Forget material things. Forget money (though you need enough money to achieve security and freedom, don’t be enslaved to them).
At this moment, I’m lusting after a Bellroy Note Sleeve wallet, a Leica Q, and a Nomos watch. They’re all beautiful and well-made products. But do I need them?
Well, my current wallet is showing signs of wear after 4 years (I think) of use. I’m not the most gentle person and I often leave my wallet in my back packet and sit on it. It still holds up pretty well, just not as sturdy as its predecessor.
I’ve no business with a new camera, really. I’m not a good enough photographer to take advantage of the fantastic imaging quality of Leica Q. I’m probably lusting after owning a Leica camera than wanting to take better pictures. I should invest time and effort to take better photographs instead.
I’m a sucker for the supposed heirloom items like watches. When my son grows up, I want to hand something that’s practical, tangible and laden with stories. The wristwatch has achieved peaked design and usability., I believe. A mechanical watch will still be relevant in 20 years time, not than the latest smartwatches in the market now.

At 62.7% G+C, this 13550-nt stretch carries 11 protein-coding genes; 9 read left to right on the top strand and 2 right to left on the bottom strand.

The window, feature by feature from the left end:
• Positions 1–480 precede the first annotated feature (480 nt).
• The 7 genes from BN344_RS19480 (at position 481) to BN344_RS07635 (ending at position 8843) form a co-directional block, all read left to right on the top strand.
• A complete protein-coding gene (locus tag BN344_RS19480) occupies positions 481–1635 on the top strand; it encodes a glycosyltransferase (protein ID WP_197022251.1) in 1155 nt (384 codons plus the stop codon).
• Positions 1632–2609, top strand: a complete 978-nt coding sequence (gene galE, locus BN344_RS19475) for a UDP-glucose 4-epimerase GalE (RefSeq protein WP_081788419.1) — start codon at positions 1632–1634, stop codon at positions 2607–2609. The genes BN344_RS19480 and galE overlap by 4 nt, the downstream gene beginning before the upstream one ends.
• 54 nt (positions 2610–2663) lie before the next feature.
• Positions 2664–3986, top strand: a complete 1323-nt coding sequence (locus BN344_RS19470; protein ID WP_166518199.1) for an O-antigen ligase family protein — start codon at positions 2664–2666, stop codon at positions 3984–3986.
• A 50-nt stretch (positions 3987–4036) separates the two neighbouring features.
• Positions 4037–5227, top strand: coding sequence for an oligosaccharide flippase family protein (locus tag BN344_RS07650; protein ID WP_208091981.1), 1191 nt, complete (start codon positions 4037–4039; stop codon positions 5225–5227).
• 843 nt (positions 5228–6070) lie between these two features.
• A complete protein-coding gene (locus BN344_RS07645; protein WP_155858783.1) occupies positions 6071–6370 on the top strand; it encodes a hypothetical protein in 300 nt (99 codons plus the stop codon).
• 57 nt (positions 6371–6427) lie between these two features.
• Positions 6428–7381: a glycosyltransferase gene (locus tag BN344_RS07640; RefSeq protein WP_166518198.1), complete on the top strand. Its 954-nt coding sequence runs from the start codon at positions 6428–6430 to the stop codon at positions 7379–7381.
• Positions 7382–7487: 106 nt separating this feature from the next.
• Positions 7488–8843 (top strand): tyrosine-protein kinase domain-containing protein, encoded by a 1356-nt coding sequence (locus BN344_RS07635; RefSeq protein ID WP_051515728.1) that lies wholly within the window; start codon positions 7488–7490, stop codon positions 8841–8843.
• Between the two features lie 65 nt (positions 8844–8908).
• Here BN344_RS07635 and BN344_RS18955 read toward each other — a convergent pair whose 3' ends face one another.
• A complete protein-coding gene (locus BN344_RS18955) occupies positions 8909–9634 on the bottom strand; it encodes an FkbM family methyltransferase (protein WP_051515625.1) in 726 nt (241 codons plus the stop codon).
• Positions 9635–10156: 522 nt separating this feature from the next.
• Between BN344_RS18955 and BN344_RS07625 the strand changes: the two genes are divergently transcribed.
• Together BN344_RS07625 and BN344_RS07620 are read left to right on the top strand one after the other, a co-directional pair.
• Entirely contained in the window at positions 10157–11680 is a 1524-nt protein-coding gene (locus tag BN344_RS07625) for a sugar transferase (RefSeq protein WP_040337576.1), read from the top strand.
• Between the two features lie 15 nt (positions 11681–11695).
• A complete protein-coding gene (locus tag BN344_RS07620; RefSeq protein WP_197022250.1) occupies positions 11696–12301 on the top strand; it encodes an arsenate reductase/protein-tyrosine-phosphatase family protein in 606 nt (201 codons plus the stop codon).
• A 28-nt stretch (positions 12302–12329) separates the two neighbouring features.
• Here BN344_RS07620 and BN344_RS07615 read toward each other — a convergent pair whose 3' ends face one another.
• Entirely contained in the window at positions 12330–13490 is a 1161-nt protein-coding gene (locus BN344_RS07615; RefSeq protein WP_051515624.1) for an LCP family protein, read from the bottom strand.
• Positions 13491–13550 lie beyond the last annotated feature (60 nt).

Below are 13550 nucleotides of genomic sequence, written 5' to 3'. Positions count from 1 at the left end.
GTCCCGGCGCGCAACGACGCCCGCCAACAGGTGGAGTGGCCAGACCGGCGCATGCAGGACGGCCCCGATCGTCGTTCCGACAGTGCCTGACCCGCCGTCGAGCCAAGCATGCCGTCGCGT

What do security and freedom buy us, then?
Security gives us assurance that we will be alright. Security comes in many form:
Money: when we have enough savings for rainy day, we don’t worry as much when something unexpected (they always come at the worst time) happens. Like bringing a sick child to the hospital, a car breakdown, retrenchment. When one is in debt, the situation becomes compounded (that’s me – I’m in debt and retrenched).
Relationship: when we have family and friends to rely on, things become so much more stable. Need a listening ear, friends are there. Need some cash to tide over, family members are always generous enough. I’m lucky to have supportive family and friends by my side.
Can we really achieve freedom then? When we’re liberated from the lust of material goods and continual chase of money, freedom becomes easier to attain. Are we willing to take on lesser-paying jobs to have more personal time? It’s ultimately a trade-off between exchanging our time for money. Living below our needs help.
Chasing all my life for security and freedom then realising that I’m no further from the target than a decade ago. I ought to be more conscious on applying the concept of frugal hedonism.